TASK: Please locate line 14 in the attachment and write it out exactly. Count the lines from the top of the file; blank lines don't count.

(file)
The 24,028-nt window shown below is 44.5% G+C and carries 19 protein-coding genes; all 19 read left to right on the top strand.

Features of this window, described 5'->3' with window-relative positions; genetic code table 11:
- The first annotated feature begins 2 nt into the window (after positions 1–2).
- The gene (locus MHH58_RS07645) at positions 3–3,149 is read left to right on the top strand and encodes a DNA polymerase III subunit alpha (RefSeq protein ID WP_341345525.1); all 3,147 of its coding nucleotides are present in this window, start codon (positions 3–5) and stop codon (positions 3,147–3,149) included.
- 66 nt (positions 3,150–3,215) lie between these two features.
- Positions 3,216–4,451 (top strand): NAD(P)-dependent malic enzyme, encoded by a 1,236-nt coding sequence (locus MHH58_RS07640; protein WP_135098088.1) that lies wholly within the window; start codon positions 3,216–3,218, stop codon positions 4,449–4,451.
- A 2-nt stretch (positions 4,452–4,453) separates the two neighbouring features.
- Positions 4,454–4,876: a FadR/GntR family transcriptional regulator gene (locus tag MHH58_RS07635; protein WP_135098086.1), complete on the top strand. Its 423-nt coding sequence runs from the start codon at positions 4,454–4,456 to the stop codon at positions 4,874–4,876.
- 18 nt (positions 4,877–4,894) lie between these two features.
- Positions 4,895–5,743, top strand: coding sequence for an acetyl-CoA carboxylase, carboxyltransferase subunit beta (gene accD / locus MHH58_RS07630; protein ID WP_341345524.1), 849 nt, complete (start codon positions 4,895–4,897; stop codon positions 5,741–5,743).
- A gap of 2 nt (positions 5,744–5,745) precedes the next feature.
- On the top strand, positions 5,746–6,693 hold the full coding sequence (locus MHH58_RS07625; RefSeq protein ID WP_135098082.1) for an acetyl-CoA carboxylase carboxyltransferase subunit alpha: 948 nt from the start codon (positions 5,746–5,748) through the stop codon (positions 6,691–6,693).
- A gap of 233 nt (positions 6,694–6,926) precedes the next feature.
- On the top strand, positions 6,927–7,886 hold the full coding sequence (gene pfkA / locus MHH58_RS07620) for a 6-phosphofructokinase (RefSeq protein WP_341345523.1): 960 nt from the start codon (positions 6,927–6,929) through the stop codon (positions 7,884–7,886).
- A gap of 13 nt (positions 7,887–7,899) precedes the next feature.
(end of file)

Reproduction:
- On the top strand, positions 6,927–7,886 hold the full coding sequence (gene pfkA / locus MHH58_RS07620) for a 6-phosphofructokinase (RefSeq protein WP_341345523.1): 960 nt from the start codon (positions 6,927–6,929) through the stop codon (positions 7,884–7,886).